Chapter OneThe Leader's Challenge
Mike sat in stunned silence, alone
in the boardroom. He had appointments to keep, but they seemed irrelevant
now. He remained frozen in his chair, trying to process the events
of the previous hour. Mike was CEO of a software company. He was a
young man-in his early thirties-bright, creative and good at his job.
Moreover, he was a committed Christian with a strong work ethic. He'd
always considered his faith to be an asset to his career. But the morning's
executive team meeting had shattered that assumption. What
began as a routine weekly meeting escalated into an acrimonious dispute,
revealing a pervasive undercurrent of resentment toward him-more
specifically toward his Christian beliefs. It seems a clear line had
been drawn in the sand, with his executive team demanding he choose
between his faith and his business.
First, the vice president for human resources announced a revision
to the company benefits to include coverage for therapeutic abortions
in the health policy. He urged Mike to herald the new policy as a public
Then Barbara from Marketing announced a new advertising campaign,
one that deliberately misrepresented the facts. Mike felt he had no
choice but to veto both recommendations. That's when the floodgates
opened and his colleagues' hostility spewed out. His staff seemed united
on one thing-that his agenda for the company did not match theirs.
Mike was bewildered. He had a talented staff who knew their fields. Yet
the majority were nonbelievers and several were disdainful of the
Christian faith. Was there anything he could do? He worried about legal
issues if he stood by his convictions on certain social issues. It had never
been easy taking a stand for his faith at work, but he'd always tried to be
obedient to Christ through his job. Now it just didn't seem possible.
Maybe he should face the reality that his job and his faith could not coexist,
* * *
Pastor Edwards could barely withhold his tears. He could still hear the
deacons' voices as they walked down the hallway away from his office.
The group had arrived unexpectedly and lambasted him, blaming him for
all the church's problems. And problems there were-lots of them! Two
years ago Edwards had enthusiastically accepted the call to serve as pastor
of the church, fully aware of some of the difficulties. After all, every
church has issues. He was young and his faith was strong. He sincerely
believed that prayer, biblical preaching, and loving guidance would bring
the ailing church back to health. But now things were actually worse.
Landmines seemed to explode under him no matter where he stepped.
Several families requested more modern music in the services and he willingly
obliged. In doing so he inadvertently alienated several others who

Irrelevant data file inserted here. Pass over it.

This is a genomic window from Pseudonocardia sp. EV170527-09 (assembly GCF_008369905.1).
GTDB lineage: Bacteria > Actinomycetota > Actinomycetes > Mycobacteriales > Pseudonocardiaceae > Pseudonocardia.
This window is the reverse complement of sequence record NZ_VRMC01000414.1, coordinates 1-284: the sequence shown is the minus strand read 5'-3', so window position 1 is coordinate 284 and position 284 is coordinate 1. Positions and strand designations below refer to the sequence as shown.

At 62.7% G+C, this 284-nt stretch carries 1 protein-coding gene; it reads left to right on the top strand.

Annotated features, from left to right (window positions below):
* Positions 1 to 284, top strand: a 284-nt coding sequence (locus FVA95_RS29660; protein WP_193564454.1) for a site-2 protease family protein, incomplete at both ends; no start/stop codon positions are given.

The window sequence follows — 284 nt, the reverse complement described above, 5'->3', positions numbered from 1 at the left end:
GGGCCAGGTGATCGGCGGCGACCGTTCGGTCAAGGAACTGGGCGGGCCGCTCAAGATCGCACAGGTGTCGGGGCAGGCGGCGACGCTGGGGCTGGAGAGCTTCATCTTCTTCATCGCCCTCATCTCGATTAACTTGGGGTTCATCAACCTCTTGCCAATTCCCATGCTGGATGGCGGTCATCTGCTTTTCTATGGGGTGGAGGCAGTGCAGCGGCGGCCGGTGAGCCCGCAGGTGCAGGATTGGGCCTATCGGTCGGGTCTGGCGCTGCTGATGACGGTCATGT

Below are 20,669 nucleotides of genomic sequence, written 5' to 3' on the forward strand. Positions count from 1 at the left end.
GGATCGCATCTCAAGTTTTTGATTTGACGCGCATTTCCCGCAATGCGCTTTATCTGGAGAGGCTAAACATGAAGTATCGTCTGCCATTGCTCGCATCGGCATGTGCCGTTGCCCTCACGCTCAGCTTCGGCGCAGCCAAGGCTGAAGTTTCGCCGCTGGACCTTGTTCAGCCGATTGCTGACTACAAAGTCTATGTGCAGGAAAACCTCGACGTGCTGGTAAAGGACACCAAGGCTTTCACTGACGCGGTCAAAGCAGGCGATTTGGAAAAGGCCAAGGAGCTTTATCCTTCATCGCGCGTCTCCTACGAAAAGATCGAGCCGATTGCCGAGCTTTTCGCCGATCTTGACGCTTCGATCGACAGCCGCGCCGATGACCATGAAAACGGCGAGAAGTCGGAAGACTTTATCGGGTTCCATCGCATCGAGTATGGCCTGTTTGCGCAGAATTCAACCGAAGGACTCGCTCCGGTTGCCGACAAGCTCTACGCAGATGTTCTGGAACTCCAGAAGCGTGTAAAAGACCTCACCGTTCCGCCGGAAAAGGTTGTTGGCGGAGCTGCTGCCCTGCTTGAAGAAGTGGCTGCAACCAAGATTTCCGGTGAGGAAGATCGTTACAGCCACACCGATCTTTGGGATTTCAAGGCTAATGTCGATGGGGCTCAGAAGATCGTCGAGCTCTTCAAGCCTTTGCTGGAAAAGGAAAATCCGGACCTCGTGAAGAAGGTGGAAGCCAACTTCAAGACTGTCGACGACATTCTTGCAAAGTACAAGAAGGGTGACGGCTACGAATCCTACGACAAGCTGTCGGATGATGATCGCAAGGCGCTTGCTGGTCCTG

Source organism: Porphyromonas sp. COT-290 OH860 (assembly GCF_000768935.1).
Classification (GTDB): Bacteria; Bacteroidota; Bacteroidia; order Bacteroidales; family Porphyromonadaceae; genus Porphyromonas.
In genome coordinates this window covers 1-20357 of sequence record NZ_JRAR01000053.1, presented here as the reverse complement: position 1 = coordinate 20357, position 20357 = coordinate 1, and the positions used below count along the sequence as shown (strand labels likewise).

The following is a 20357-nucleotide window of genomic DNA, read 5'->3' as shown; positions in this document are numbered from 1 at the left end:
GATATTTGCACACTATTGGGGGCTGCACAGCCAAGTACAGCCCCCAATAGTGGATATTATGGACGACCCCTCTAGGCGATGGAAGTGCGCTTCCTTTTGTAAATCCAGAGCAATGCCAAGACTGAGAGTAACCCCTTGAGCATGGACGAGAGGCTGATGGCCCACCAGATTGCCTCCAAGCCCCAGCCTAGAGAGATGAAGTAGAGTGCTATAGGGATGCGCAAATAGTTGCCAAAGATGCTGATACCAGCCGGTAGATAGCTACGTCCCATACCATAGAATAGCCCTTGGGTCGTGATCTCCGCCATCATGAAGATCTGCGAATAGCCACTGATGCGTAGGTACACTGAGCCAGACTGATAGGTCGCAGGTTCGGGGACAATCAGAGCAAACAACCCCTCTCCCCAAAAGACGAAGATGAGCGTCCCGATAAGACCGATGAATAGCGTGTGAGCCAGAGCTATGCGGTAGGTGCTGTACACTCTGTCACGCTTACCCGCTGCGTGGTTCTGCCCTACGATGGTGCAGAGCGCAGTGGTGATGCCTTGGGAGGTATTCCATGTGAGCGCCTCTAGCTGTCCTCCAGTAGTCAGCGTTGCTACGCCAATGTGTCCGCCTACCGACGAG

were now withholding their tithes as well as their service in the church
until the music was changed back to the style they enjoyed. One of the
deacons was rumored to be in an adulterous relationship. An attempt to
confront him had set the entire deacon body up in arms. They accused
Edwards of witch hunting. They argued that this man had great influence
in the community; they pointed out the sad truth the church could ill
afford another public scandal. When Edwards proposed hiring a part-time
youth pastor, a battle erupted. Various interest groups in the church
clamored for more ministry-for seniors, for choir members, for college
students, for the divorced, and for children. Even his preaching had come
under fire-too long, not enough humor. Edwards had been growing
weary under the stress, but he remained strong in his belief that, if he persevered,
the problems would eventually sort themselves out. That was
before this visit. Their words cut like a knife: "As representatives of this
church, we feel obliged to tell you we can no longer follow your
leadership. Perhaps you should begin circulating a resumé to other
churches. There are churches out there who might appreciate your style
of leadership" The pastor held his face in his hands. What more could
he have done? He had worked to the point of exhaustion for this church.
He had sacrificed time with his wife and children, spending most evenings
at church meetings, counseling people in distress, or visiting potential
members. He knew where the church should be heading, but he simply
could not get the people to support him. He felt like a total failure.
Leadership: The Challenge
Leadership. Everyone experiences it, or the lack of it, in their daily
lives. Those called to lead can find doing so a daunting task. Those
expected to follow can experience frustration when their leader is unable
to lead and their organization seems to be going nowhere. Struggling
leaders may agonize in the knowledge that others resent them and blame
them for their organizations' failures. Countless discouraged leaders
would probably quit their jobs today, but they need the income. Besides,